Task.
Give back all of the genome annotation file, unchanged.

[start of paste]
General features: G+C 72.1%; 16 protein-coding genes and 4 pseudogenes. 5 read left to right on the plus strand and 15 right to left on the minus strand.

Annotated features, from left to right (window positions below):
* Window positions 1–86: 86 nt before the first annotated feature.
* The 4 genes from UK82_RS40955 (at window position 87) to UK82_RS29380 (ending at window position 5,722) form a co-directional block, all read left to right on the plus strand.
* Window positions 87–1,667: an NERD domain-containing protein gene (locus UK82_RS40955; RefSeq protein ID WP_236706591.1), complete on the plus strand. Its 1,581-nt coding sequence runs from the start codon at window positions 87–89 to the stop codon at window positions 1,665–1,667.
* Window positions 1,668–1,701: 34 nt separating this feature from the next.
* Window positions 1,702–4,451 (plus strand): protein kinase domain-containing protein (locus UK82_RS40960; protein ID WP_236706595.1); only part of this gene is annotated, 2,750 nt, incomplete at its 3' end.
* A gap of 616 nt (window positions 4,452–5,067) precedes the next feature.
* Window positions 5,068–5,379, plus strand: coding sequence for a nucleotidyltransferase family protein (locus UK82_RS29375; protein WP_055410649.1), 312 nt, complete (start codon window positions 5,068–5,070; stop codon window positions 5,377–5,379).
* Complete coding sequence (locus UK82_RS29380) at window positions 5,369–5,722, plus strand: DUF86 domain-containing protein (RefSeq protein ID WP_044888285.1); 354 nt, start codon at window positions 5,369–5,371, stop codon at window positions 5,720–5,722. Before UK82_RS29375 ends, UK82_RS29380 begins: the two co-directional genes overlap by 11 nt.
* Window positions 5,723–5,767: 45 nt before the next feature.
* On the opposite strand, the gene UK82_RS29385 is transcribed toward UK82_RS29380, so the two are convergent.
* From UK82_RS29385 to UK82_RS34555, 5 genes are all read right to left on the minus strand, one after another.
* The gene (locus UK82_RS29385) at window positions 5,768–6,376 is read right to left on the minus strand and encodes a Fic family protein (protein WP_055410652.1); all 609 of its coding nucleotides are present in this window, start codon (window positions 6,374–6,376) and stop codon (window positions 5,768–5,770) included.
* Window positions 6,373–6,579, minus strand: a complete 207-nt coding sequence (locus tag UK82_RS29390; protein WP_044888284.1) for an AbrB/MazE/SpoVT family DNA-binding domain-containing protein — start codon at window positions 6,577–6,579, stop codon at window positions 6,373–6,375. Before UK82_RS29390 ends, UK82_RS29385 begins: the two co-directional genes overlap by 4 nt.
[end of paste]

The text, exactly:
General features: G+C 72.1%; 16 protein-coding genes and 4 pseudogenes. 5 read left to right on the plus strand and 15 right to left on the minus strand.

Annotated features, from left to right (window positions below):
* Window positions 1–86: 86 nt before the first annotated feature.
* The 4 genes from UK82_RS40955 (at window position 87) to UK82_RS29380 (ending at window position 5,722) form a co-directional block, all read left to right on the plus strand.
* Window positions 87–1,667: an NERD domain-containing protein gene (locus UK82_RS40955; RefSeq protein ID WP_236706591.1), complete on the plus strand. Its 1,581-nt coding sequence runs from the start codon at window positions 87–89 to the stop codon at window positions 1,665–1,667.
* Window positions 1,668–1,701: 34 nt separating this feature from the next.
* Window positions 1,702–4,451 (plus strand): protein kinase domain-containing protein (locus UK82_RS40960; protein ID WP_236706595.1); only part of this gene is annotated, 2,750 nt, incomplete at its 3' end.
* A gap of 616 nt (window positions 4,452–5,067) precedes the next feature.
* Window positions 5,068–5,379, plus strand: coding sequence for a nucleotidyltransferase family protein (locus UK82_RS29375; protein WP_055410649.1), 312 nt, complete (start codon window positions 5,068–5,070; stop codon window positions 5,377–5,379).
* Complete coding sequence (locus UK82_RS29380) at window positions 5,369–5,722, plus strand: DUF86 domain-containing protein (RefSeq protein ID WP_044888285.1); 354 nt, start codon at window positions 5,369–5,371, stop codon at window positions 5,720–5,722. Before UK82_RS29375 ends, UK82_RS29380 begins: the two co-directional genes overlap by 11 nt.
* Window positions 5,723–5,767: 45 nt before the next feature.
* On the opposite strand, the gene UK82_RS29385 is transcribed toward UK82_RS29380, so the two are convergent.
* From UK82_RS29385 to UK82_RS34555, 5 genes are all read right to left on the minus strand, one after another.
* The gene (locus UK82_RS29385) at window positions 5,768–6,376 is read right to left on the minus strand and encodes a Fic family protein (protein WP_055410652.1); all 609 of its coding nucleotides are present in this window, start codon (window positions 6,374–6,376) and stop codon (window positions 5,768–5,770) included.
* Window positions 6,373–6,579, minus strand: a complete 207-nt coding sequence (locus tag UK82_RS29390; protein WP_044888284.1) for an AbrB/MazE/SpoVT family DNA-binding domain-containing protein — start codon at window positions 6,577–6,579, stop codon at window positions 6,373–6,375. Before UK82_RS29390 ends, UK82_RS29385 begins: the two co-directional genes overlap by 4 nt.